3. For costumes, (almost) anything goes

The pros advise against wearing heavy suits, big masks and hats that'll have you drenched in sweat and blocking other people's views.

"If you dress up as a polar bear in 20-something-degree weather, you're going to suffer," says rugby player Tsang Hing Hung, 29, who has watched and played at the Hong Kong Sevens for the last 15 years.

And let your ideas run wild.

"I'm pretty sure every year, there are going to be people dressed as crayons and ballerinas," says Rowan Varty.

"If you come up with something original, you stand a better chance of getting in the newspaper."

"The outfits often prove an irrelevant socio-cultural-political barometer -- think of patches of North Korean leaders, Vladimir Putins and Justin Biebers," adds another fan.

4. Walk to the stadium

Roads are blocked and taxis are scarce.

Once you arrive anywhere near Causeway Bay, start walking.

The nearest MTR subway station to the Hong Kong Stadium is Causeway Bay. Go to exit F, which takes you to a spot directly across from Forever 21.

From there, join the crowds and walk up Caroline Hill Road to get to Hong Kong Stadium.

It's about a 15-20 minute walk.

"As you get closer and closer to the stadium, you see all the people coming from everywhere dressed in their costumes, and it's quite a sight," says Rowan Varty.

"It's one of the things we look forward to when we take the team bus."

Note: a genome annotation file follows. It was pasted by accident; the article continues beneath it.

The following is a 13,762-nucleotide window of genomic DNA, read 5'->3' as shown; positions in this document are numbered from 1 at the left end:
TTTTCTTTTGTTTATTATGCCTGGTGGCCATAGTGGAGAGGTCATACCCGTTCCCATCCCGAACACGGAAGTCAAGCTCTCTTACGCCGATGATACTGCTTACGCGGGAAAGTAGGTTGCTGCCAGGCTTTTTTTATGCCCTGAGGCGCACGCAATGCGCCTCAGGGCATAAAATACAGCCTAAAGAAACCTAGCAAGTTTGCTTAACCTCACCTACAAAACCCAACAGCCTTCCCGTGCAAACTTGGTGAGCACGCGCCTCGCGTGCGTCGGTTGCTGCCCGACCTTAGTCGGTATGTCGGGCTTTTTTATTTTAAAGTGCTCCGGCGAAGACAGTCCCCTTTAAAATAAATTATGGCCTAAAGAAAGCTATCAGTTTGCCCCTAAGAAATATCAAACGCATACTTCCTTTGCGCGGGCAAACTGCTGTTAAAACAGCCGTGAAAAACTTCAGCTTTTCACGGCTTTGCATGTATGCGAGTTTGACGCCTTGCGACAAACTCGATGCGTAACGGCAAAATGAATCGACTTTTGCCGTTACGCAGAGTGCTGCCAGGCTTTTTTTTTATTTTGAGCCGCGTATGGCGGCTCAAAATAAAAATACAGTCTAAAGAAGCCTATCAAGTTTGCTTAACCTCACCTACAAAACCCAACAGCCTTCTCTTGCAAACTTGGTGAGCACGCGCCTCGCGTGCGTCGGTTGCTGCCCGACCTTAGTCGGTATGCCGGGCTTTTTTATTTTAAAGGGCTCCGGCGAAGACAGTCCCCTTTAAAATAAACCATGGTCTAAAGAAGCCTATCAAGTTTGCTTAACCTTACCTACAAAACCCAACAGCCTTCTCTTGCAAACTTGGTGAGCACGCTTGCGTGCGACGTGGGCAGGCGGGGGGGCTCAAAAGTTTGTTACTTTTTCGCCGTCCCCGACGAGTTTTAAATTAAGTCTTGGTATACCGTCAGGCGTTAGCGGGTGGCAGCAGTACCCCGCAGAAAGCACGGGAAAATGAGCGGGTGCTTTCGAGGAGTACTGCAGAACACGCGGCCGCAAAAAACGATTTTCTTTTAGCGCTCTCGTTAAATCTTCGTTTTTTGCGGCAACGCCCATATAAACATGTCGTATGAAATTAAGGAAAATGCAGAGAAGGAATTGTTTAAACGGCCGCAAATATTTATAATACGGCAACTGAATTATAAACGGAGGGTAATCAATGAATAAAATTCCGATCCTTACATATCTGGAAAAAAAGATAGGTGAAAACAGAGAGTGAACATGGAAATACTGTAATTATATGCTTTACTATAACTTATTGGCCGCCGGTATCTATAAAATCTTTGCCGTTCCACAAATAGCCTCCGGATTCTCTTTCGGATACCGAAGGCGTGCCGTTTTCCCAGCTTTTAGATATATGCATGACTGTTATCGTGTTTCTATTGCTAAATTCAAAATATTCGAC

MORE: Best way to experience Hong Kong? Climb aboard one of its iconic trams

Big beers allow you to spend less time waiting in line and more time watching the action.
Big beers allow you to spend less time waiting in line and more time watching the action.

5. Pace yourself

Winnie Poon, a fan who has been to the Hong Kong Sevens five times, has her own sage advice for fans -- pace yourselves.

Go overboard too early in the day and you run the risk of passing out next to a toilet many others have thrown up in, she says.

Also worth bearing in mind -- it's a three-day event so you'll need to get up early the next morning to avoid spending the entire day in lines.

"A lot of people spend too much time queuing for beer," says Esser. "It's better to watch the games live than from a screen."

6. Avoid the food stalls

Have a large breakfast before entering the stadium and hopefully you'll last the day, says Lindsay Varty.

Matches only go on for 15 minutes and you could miss an entire game while waiting for a hot dog.

"Go out and eat," says referee Stephan Lehner, who is on his 11th year with the Sevens.

"The food in the stadium is all right, but it's a lot of fast food. There are plenty of decent places outside the stadium."

7. Ladies, bring binoculars

For some, watching athletic young men run around on a field is as much a spectacle as the game itself, if not more.

Zoom in, zoom out and spot this year's hottest rugby men with a bit of help.

"Those players look a lot closer with binoculars," says Amanda Wilson, a fan who has attended the Sevens for more than 20 years.

MORE: Seven reasons to love the Hong Kong Sevens

8. South Standers, stay waterproof

Expect a high chance of beer, cider, water and bodily fluid showers at the South Stand.

Bring an umbrella, waterproof clothes and leave your expensive camera behind.

It may rain, literally, but that's the least of your concerns.

"There are always really drunk people," says Lindsay Varty. "So watch out for flying jugs and cups. They're not always full of beer."

"Ladies, wear closed-toe shoes unless you don't mind all manner of liquid between your toes," advises marketing executive Stephanie Szeto, who is about to enjoy her sixth year at the Sevens.